Last week, we saw a pretty exciting demo of a brand-new “AdSense for video“-enabling technology from speech recognition firm Nexidia. Sure, the demo depended on canned examples, but the product had only been available for three days at the point Drew Lanham, senior vice president of media for Nexidia, showed it to us.
In the example in this screenshot (larger version after the jump), just as a newscaster starts talking about a new Hewlett-Packard program, text ads pop up for three sites selling HP products. The ads would change throughout the newscast, with enough control allotted so stations so they could specify, for instance, that airline ticket and vacation offers would not appear next to a bit about a plane crash, said Lanham.
Atlanta-based Nexidia, which has $27 million in venture backing, uses a phonetic approach for speech analysis, meaning it compares the bits of sound in audio tracks to sounded-out versions of potential transcriptions rather than translating the audio tracks into text. The company contends this method is faster and more accurate than speech-to-text alternatives, and more informative than depending on metadata and tags.
Nexidia, like speech-to-text competitors Podscope and Podzinger, is entering the consumer space after years of success selling military applications of the same technology. In addition, Nexidia has built a significant business in call center monitoring. About a year ago the company set up a media division headed by Lanham to explore breaking into the exploding markets for digital media online.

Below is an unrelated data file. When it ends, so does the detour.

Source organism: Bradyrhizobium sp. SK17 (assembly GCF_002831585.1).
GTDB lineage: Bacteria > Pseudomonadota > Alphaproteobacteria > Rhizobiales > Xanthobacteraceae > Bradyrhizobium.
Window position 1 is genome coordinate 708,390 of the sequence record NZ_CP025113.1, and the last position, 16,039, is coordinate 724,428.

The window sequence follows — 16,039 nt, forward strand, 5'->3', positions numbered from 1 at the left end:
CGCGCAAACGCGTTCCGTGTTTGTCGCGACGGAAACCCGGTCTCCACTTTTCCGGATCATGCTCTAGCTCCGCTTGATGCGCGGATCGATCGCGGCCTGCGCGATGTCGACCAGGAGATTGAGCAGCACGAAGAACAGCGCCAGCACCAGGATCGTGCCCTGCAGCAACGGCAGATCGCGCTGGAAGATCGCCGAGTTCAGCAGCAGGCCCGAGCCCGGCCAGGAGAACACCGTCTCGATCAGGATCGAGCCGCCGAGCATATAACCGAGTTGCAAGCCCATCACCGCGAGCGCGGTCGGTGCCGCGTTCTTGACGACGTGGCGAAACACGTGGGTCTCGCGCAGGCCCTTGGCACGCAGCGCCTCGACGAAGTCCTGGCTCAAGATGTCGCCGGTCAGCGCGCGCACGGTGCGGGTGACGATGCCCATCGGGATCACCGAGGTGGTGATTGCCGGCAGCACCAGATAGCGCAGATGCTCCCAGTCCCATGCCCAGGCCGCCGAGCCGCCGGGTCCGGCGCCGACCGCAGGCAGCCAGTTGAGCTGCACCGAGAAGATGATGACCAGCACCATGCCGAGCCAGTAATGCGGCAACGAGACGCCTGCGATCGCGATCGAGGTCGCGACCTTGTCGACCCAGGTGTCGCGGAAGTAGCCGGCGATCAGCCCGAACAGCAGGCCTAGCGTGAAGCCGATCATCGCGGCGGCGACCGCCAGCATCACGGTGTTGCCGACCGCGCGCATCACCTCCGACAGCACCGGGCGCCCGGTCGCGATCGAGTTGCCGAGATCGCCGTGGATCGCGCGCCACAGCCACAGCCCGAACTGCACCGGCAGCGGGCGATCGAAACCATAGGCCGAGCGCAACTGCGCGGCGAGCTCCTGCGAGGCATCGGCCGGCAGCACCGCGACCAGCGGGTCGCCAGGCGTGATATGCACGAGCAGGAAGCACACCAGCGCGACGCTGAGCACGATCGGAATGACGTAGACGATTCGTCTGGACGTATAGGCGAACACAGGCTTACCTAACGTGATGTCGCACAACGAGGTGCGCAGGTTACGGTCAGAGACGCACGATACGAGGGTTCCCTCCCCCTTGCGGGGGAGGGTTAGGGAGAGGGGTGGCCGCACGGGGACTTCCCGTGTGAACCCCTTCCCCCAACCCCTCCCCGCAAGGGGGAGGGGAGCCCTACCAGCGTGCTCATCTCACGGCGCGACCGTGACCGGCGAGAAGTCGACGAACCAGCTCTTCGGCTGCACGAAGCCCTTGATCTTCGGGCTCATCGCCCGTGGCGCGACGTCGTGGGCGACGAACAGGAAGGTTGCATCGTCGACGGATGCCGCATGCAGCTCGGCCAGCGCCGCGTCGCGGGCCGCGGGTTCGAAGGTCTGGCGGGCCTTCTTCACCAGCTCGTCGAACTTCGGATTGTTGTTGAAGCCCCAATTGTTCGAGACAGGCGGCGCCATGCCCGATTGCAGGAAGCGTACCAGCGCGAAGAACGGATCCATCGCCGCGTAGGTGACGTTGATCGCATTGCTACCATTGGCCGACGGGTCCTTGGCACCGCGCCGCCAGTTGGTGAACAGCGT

Lanham has some interesting ideas for where such technology could be applied: video aggregators could screen uploads to see which files are mature and which files to run against a fingerprint engine; distributed media companies like Gannett could create searchable archives of all their assets; and media companies could get some independence from search engines by offering video and audio search as a proprietary index on their own sites.
The downside, as Lanham admitted, is Nexidia does not generate a text transcript, so it cannot be fully integrated into search.
Nexidia has only one media deployment so far, on 11alive.com, an Atlanta NBC affiliate owned by Gannett. A searchable video archive, when it comes to timely local news, is even better than posting station clips to YouTube.
Imagine being able to find the precise piece on a story you missed last night, or every mention of some public figure’s name, right from your browser. Now imagine why the station would probably like to be able to sell contextual ads based on that, since there’s really no more point in tuning in for the evening newscast besides kicking back with a beer.